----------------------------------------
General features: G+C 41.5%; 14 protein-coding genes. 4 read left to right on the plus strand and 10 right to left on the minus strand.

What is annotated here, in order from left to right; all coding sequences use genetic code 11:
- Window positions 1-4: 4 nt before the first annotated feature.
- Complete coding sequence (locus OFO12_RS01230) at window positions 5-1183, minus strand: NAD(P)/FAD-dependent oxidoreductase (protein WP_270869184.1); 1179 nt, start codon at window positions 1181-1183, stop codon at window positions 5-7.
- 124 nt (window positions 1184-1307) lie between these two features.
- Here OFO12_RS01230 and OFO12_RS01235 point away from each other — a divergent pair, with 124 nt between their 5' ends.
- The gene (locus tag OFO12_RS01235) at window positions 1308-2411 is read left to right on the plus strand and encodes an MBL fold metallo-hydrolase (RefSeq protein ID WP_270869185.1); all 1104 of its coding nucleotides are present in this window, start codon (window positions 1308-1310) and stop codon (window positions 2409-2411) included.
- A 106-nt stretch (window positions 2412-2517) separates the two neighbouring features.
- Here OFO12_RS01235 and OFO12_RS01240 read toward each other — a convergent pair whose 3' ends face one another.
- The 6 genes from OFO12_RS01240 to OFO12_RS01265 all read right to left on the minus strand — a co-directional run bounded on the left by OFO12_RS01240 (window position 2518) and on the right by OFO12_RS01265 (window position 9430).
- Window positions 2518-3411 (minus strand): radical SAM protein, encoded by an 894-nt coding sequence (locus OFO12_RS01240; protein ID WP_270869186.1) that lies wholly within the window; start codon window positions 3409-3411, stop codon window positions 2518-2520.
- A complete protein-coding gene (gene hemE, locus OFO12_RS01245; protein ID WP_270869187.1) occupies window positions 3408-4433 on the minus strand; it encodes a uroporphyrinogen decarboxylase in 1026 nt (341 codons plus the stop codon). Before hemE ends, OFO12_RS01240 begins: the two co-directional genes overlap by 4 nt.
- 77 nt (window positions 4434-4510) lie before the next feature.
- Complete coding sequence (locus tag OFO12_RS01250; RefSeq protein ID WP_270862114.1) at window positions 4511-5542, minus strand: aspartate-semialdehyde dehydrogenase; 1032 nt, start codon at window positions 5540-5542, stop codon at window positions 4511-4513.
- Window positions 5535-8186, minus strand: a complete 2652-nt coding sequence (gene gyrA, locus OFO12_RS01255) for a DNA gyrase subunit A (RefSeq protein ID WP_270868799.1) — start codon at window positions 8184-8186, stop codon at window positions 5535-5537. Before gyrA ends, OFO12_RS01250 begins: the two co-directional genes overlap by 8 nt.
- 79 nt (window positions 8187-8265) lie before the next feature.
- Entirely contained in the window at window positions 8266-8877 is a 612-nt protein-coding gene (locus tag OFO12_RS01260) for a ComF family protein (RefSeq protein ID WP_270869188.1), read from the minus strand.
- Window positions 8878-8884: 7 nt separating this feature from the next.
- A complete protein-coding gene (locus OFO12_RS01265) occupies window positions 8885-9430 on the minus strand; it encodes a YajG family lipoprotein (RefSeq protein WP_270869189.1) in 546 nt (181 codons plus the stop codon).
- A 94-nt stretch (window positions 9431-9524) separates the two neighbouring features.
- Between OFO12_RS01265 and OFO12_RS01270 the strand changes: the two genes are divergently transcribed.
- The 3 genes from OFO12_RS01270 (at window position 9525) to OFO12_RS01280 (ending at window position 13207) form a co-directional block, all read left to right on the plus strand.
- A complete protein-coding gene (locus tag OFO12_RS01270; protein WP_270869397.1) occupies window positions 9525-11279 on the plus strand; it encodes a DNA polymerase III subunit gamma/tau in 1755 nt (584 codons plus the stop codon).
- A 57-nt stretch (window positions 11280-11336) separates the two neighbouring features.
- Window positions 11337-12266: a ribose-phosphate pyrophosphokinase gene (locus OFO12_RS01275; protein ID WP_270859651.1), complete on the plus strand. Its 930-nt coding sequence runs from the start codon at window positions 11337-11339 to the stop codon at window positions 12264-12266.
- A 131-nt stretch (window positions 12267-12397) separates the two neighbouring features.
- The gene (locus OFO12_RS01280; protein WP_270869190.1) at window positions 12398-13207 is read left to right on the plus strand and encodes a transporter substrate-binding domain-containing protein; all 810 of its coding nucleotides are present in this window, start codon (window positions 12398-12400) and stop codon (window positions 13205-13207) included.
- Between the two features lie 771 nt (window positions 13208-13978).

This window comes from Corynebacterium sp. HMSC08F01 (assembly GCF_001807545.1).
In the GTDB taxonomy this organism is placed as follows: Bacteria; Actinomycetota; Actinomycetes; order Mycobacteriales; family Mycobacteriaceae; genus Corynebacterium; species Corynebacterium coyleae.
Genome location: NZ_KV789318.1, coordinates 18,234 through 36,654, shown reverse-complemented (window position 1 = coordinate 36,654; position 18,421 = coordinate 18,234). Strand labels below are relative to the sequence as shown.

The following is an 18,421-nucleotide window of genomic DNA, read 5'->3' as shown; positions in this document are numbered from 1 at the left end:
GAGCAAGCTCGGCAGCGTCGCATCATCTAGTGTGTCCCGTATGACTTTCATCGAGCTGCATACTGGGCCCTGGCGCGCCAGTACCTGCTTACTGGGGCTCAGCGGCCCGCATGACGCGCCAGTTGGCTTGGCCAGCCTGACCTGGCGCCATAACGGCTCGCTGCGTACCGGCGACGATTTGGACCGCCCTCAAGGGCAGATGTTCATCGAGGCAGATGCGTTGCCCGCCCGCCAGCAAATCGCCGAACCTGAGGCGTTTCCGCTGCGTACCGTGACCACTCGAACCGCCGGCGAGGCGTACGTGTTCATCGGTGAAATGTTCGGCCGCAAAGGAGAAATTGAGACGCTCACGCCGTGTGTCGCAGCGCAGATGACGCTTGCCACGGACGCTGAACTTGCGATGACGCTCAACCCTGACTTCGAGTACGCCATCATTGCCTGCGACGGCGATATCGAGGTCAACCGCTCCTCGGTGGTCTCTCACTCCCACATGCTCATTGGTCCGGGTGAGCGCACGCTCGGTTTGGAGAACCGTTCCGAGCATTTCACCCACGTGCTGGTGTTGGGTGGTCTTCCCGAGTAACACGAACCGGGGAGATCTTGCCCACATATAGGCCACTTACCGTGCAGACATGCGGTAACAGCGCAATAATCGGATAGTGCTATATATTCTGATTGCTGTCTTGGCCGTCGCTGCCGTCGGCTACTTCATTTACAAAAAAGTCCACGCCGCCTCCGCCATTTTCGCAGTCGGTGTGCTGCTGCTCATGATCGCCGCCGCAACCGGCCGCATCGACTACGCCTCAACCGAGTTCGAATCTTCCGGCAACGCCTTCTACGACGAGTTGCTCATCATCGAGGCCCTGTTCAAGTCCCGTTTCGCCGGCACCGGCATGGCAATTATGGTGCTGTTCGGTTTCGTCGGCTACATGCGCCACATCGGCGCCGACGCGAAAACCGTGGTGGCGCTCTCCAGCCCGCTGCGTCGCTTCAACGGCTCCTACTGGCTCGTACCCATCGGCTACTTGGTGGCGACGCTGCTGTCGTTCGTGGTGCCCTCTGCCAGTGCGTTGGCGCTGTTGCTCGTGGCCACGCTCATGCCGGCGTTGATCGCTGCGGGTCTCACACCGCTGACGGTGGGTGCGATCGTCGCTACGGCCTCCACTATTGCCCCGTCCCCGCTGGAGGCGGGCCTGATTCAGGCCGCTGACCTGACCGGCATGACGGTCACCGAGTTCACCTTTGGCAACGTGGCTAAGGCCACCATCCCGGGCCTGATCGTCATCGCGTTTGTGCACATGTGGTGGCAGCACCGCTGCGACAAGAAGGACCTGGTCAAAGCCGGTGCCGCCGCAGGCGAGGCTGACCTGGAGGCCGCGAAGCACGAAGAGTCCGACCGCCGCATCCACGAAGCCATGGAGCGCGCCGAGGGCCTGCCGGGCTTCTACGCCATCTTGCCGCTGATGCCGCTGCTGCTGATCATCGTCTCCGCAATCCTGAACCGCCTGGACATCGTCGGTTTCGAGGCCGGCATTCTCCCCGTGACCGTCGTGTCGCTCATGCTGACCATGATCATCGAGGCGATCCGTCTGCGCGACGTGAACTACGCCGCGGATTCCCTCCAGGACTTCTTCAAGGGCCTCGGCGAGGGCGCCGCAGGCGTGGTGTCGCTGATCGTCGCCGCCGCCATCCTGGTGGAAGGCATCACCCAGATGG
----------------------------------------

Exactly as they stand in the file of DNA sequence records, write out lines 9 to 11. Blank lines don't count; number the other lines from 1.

- Here OFO12_RS01235 and OFO12_RS01240 read toward each other — a convergent pair whose 3' ends face one another.
- The 6 genes from OFO12_RS01240 to OFO12_RS01265 all read right to left on the minus strand — a co-directional run bounded on the left by OFO12_RS01240 (window position 2518) and on the right by OFO12_RS01265 (window position 9430).
- Window positions 2518-3411 (minus strand): radical SAM protein, encoded by an 894-nt coding sequence (locus OFO12_RS01240; protein ID WP_270869186.1) that lies wholly within the window; start codon window positions 3409-3411, stop codon window positions 2518-2520.